Not since Joe Pesci and an Oscar-winning Marisa Tomei shook their Brooklyn roots and invaded dysfunctional Dixie 13 years ago in My Cousin Vinny has there been a more charming class-clash comedy-drama than Junebug. Actually, because the film's debuting architects (director Phil Morrison and screenwriter Angus MacLachlan) are at heart and in fact good ol' Southern boys, the tone of the picture is more pastel, less broad-stroked and slanted more sympathetically toward the South (even if seen through alien Yankee eyes).
The outsider in this instance is Madeleine, a sophisticated Chicago art dealer who speaks with a clipped British accent and, being a diplomat's daughter, was born in Japan. ("You were not!" exclaims one of her newly acquired Dixie in-laws, unable to fathom such a phenomenon.) A trek to rural North Carolina, given her background, is like a speedy elevator descent, enough to give a girl "the bends" or nosebleeds, but business and pleasure force the trip. She is trying to woo a primitive backwoods artist of the Grandma Moses school on the one hand, and on the other, she is glad-handing her groom's parents, brother and sister-in-law. The latter, played excellently by Amy Adams, is the only truly accepting relative in the whole litter, but then she wasn't born into the family.
Adams is top-billed by virtue of the alphabetical listing, but her role is definitively secondary (though welcome and discernibly different from the others). And she has done much with the little allotted her, winning the 2005 Sundance Film Festival Special Jury Acting Prize. (The film's title is the name of the baby she is expecting.)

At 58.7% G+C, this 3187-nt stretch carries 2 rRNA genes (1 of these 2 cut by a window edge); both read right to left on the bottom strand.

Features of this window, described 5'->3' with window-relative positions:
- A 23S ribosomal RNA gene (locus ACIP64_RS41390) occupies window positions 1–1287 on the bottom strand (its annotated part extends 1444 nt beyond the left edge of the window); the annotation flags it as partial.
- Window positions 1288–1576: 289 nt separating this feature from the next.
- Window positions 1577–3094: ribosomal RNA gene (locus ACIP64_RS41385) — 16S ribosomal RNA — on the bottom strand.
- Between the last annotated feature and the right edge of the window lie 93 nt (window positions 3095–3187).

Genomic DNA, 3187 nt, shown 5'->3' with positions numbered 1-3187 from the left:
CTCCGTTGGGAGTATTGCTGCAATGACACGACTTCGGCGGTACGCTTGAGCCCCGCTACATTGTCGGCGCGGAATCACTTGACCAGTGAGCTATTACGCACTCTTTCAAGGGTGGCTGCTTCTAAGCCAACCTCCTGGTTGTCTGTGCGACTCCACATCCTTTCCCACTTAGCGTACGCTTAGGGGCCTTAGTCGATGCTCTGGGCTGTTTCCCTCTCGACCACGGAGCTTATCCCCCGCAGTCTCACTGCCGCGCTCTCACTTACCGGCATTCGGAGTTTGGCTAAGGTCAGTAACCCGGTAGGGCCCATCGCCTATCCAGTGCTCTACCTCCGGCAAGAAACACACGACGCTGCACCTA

Despite the jarring speech pattern, Embeth Davidtz does not let condescension seep into her portrayal of the art dealer, but rather addresses the Southern inhospitalities heaped on her with a compassionate understanding of human values-a tough trick to pull off, but pull it off she does, thanks to the noted, sensitive assistance of Morrison and MacLachlan.
Alessandro Nivola as her new husband George, a product of both worlds, has his own tightrope to walk, and he manages it nicely. Ben McKenzie ("The O.C.") plays his younger brother in an assortment of sullen shades-toward every character in the film-and he becomes a one-note irritant.
The seniors in the film lend themselves well to the muted texture of this mood piece. Scott Wilson and Celia Watson score in their quiet ways as George's parents, she playing it in a harsher key than is usual for her and he playing passively approving but unable to change the family's set emotional machinery. (Like Clint Eastwood in Million Dollar Baby, Wilson has taken on the physical facsimile of the elderly Paul Newman.) Frank Hoyt Taylor is an authentic hoot as the backwoods painter in the emperor's new clothes.
David Doernberg's production design, Peter Donahue's photography, Yo La Tengo's music, Danielle Kays' costumes-all labor lovingly to keep Junebug real and low-key.